This commit in the linux repo from January seems to indicate that disabling the jit compiler is not longer possible (or desirable): commit on Github torvalds/linux. There is however a net.core.bpf_jit_harden flag available. I do not have the necessary knowledge to decide on what the best course of action is and edit the pages. Should the Keep BPF JIT compiler disabled section be removed? Is thebpf_jit_harden flag advisable? Gthau (talk) 18:34, 26 March 2018 (UTC)
I don't see why periodically changing the master password would improve anything.
- I agree. If the password is cryptographically secure and no one else has access to it, it would be best to leave it unchanged.
- The reasoning would be that you can't 100% control whether your master pw leaks anywhere, e.g. you may type it by mistake when asked for another password, or even a username field, and get it logged somewhere, or you may paste it somewhere where you didn't want to, and you may not realize that, or it may get recorded by a keylogger etc. This may not mean that somebody else finds the pw immediately, it may lie there for a while before that happens, but if meanwhile you changed it, it won't be a problem anymore.
- Anyway yes, that's paranoid mode, the statement may need expansion with the reasoning.
- -- Kynikos (talk) 22:52, 1 July 2018 (UTC)
- If you know your master password by heart and your master password is significantly different than your other passwords, you should be able to rule out leaking it by mistakenly entering it, provided that you have the minimum of discipline required by computer security. You should obviously only enter you master password in your password manager on devices that you trust. A keylogger means either someone had physical access to your computer or you have a malware, in either case on this level of paranoia you have lost the game and changing your master password won't help you.
- --Larivact (talk) 04:26, 2 July 2018 (UTC)
I feel like security is a too big topic to be covered by a single page and I would prefer information on how to secure something to reside in the respective article and Security to be more like General recommendations (shorter sections linking other articles).
- Merge sections with respective articles
- Move sections with enough content to dedicated articles
- Create new articles for article-worthy topics
- I don't think it's a good idea to force out information just because some section is longer than a few sentences or doesn't conform to the overview-only style.
- Security#File systems is already short enough, moving Security#Mount options to File systems would make it loose all context (you can change the formatting to shorten the lists)
- Security#Use sudo instead of su → sudo: I agree
- Security#DNS is already short enough
- Security#SSH is already short enough
- Security#Managing SSL certificates → Transport Layer Security: I agree
- Security#Kernel hardening → Kernel hardening: I think that section alone would make a rather boring page, it is fairly short (except a few longish code blocks)
- Security#Physical security is short enough to be kept on this page
- Security#Passwords and List of applications/Security#Password managers → Password management: I agree, but some people may prefer the list staying in List of applications, in which case the split wouldn't make much sense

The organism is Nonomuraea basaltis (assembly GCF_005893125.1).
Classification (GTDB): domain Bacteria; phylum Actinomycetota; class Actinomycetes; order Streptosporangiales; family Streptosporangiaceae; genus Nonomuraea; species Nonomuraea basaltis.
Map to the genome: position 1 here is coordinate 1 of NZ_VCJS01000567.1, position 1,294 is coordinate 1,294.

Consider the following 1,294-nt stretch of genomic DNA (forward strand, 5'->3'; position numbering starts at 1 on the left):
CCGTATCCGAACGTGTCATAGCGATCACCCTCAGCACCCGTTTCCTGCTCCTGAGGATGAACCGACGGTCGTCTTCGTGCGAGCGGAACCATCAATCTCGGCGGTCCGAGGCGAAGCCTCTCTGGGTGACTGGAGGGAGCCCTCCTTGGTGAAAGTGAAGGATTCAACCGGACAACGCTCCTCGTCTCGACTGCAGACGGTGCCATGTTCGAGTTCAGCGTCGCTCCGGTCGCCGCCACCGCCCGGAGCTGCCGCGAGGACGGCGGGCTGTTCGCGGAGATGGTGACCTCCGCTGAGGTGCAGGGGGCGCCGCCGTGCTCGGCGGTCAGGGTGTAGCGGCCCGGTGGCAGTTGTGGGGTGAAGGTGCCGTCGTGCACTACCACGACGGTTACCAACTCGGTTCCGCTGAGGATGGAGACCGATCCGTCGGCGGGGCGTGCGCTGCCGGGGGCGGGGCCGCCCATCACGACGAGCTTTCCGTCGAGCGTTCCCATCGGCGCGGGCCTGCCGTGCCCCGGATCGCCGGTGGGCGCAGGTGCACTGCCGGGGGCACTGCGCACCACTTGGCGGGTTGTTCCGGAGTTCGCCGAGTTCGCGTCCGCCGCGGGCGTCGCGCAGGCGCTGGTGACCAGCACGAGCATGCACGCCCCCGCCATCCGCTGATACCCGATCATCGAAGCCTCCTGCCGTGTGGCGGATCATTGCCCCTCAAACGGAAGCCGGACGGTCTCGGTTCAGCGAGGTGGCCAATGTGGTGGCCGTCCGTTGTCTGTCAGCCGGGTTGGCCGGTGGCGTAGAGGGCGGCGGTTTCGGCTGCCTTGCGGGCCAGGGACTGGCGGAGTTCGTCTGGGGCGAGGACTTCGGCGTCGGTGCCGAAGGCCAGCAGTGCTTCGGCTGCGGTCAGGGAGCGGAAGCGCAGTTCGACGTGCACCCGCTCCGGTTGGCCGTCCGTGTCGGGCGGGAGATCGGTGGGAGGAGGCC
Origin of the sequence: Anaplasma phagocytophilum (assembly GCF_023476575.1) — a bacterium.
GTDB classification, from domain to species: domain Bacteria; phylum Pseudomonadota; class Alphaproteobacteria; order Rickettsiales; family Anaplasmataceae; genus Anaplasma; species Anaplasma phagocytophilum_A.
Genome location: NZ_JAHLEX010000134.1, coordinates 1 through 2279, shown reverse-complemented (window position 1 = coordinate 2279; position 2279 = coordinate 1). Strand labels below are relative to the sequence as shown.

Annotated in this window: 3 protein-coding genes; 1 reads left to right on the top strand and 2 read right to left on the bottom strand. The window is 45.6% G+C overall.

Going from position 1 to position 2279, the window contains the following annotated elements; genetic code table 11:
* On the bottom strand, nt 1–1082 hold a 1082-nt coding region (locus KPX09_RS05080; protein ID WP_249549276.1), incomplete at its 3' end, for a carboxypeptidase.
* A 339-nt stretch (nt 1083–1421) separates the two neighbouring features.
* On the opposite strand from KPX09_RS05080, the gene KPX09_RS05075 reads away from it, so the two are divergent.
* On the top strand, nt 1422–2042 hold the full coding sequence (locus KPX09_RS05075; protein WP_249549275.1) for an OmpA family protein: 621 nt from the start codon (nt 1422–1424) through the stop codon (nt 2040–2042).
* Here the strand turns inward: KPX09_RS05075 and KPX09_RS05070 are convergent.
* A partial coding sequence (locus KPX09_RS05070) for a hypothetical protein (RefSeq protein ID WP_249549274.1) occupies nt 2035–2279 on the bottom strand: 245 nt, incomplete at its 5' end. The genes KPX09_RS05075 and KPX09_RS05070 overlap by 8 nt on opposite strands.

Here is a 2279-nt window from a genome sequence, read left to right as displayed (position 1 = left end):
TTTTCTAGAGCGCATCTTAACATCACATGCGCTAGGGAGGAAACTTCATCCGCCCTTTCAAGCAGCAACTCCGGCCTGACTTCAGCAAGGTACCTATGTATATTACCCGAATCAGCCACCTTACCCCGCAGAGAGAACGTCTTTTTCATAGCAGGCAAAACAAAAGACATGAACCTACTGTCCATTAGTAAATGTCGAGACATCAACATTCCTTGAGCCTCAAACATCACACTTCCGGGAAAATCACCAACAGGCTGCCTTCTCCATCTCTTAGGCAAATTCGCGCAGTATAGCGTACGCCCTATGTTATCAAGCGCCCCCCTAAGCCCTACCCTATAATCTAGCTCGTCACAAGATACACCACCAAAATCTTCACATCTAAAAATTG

- Mandatory access control, Sandboxing, Firewall - I think that the new pages would be just another overview pages, the current sections are short enough to be expanded on this page
- -- Lahwaacz (talk) 23:20, 5 January 2019 (UTC)
- Regarding Security#DNS you marked the relevant DNS sections for rewrite or expansion. It's better if that is finished first. Looking at [[DNS] now, my conclusion is that it would totally overwhelm a reader to understand the main points summarised in two paras here. With Security#SSH I see it a little different, but crosslinks would get more out of context and may be redacted out by someone unsuspecting. For example, linking Google Authenticator, is more useful in this article, not? --Indigo (talk) 21:49, 6 January 2019 (UTC)
- If you own a domain name, set a Sender Policy Framework policy to combat email spoofing.
- To me this article is not purely 'overview-only' but indeed to provide security context where a topic article may have a more general focus. For example, regarding Security#Managing SSL certificates that was the reason for my original edit comment in . It sure can be reworded/maybe shortened, but again the target should be finished before it makes sense to approach such.
- With the rest of the points I agree. --Indigo (talk) 21:49, 6 January 2019 (UTC)
Restricting loadable module to those signed in the kernel source tree.
By setting the kernel parameter `module.sig_enforce=1`, only modules that are shipped with the package that provides the kernel (linux, linux-hardened, etc...) can be loaded.
On the other hand, if someone hacks the build directory where is built the linux package, he can retrieve the file cert/signing_key.pem and sign its own modules. It would be the responsibility of the Archlinux maintainer that build the linux package to make sure this file is not accessible.
This considered, may it be a good idea to add a section about restricting addable modules to those compiled with the kernel?
Enforce a delay after a failed login attempt
Would it be worth to mention that auth optional pam_faildelay.so delay=4000000 intended to first login to the system only. And doesn't work when you unlocking screen later.
If hidepid is enabled there is a minor issue with rtkit-daemon errors showing up in syslog.
pam_tally and pam_tally2 deprecation
These are all deprecated according to this commit https://github.com/linux-pam/linux-pam/commit/f49166c7d8f3ae2c9d337154f7e5dc50d41ab6bf
This deprecation extends to sections like 'Enforcing strong passwords using pam_cracklib', 'Enforce a delay after a failed login attempt' and such.